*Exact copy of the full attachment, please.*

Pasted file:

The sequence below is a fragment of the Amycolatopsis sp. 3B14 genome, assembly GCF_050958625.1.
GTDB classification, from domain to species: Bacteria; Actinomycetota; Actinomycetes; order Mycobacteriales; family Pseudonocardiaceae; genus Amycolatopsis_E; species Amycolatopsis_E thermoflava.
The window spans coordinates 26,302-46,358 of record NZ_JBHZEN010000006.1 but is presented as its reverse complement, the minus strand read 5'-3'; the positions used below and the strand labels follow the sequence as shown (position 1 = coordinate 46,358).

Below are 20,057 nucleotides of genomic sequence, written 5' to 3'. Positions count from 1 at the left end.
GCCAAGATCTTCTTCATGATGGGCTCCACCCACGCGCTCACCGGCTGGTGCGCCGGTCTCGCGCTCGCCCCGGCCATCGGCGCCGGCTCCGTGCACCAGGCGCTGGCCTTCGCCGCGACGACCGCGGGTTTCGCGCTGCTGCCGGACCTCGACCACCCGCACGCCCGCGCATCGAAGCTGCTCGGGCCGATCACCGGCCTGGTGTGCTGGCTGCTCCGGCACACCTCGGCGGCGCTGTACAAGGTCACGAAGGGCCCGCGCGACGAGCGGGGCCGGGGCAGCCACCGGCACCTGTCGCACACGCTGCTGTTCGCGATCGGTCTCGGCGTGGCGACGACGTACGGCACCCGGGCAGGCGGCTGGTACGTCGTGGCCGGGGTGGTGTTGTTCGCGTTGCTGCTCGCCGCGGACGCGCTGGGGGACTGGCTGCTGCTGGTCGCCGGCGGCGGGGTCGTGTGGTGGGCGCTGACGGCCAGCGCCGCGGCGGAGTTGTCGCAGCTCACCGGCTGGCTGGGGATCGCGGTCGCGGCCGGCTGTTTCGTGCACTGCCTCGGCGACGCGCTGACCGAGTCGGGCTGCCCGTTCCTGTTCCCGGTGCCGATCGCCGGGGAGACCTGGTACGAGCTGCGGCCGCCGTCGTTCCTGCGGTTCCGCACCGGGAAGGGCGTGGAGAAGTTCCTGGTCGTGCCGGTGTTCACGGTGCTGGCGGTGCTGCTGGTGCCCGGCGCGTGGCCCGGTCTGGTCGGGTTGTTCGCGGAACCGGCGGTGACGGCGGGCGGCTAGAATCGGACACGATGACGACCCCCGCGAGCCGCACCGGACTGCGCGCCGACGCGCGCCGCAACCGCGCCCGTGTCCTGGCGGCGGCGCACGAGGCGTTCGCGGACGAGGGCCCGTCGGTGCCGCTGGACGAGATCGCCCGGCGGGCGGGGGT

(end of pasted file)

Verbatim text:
The sequence below is a fragment of the Amycolatopsis sp. 3B14 genome, assembly GCF_050958625.1.
GTDB classification, from domain to species: Bacteria; Actinomycetota; Actinomycetes; order Mycobacteriales; family Pseudonocardiaceae; genus Amycolatopsis_E; species Amycolatopsis_E thermoflava.
The window spans coordinates 26,302-46,358 of record NZ_JBHZEN010000006.1 but is presented as its reverse complement, the minus strand read 5'-3'; the positions used below and the strand labels follow the sequence as shown (position 1 = coordinate 46,358).

Below are 20,057 nucleotides of genomic sequence, written 5' to 3'. Positions count from 1 at the left end.
GCCAAGATCTTCTTCATGATGGGCTCCACCCACGCGCTCACCGGCTGGTGCGCCGGTCTCGCGCTCGCCCCGGCCATCGGCGCCGGCTCCGTGCACCAGGCGCTGGCCTTCGCCGCGACGACCGCGGGTTTCGCGCTGCTGCCGGACCTCGACCACCCGCACGCCCGCGCATCGAAGCTGCTCGGGCCGATCACCGGCCTGGTGTGCTGGCTGCTCCGGCACACCTCGGCGGCGCTGTACAAGGTCACGAAGGGCCCGCGCGACGAGCGGGGCCGGGGCAGCCACCGGCACCTGTCGCACACGCTGCTGTTCGCGATCGGTCTCGGCGTGGCGACGACGTACGGCACCCGGGCAGGCGGCTGGTACGTCGTGGCCGGGGTGGTGTTGTTCGCGTTGCTGCTCGCCGCGGACGCGCTGGGGGACTGGCTGCTGCTGGTCGCCGGCGGCGGGGTCGTGTGGTGGGCGCTGACGGCCAGCGCCGCGGCGGAGTTGTCGCAGCTCACCGGCTGGCTGGGGATCGCGGTCGCGGCCGGCTGTTTCGTGCACTGCCTCGGCGACGCGCTGACCGAGTCGGGCTGCCCGTTCCTGTTCCCGGTGCCGATCGCCGGGGAGACCTGGTACGAGCTGCGGCCGCCGTCGTTCCTGCGGTTCCGCACCGGGAAGGGCGTGGAGAAGTTCCTGGTCGTGCCGGTGTTCACGGTGCTGGCGGTGCTGCTGGTGCCCGGCGCGTGGCCCGGTCTGGTCGGGTTGTTCGCGGAACCGGCGGTGACGGCGGGCGGCTAGAATCGGACACGATGACGACCCCCGCGAGCCGCACCGGACTGCGCGCCGACGCGCGCCGCAACCGCGCCCGTGTCCTGGCGGCGGCGCACGAGGCGTTCGCGGACGAGGGCCCGTCGGTGCCGCTGGACGAGATCGCCCGGCGGGCGGGGGT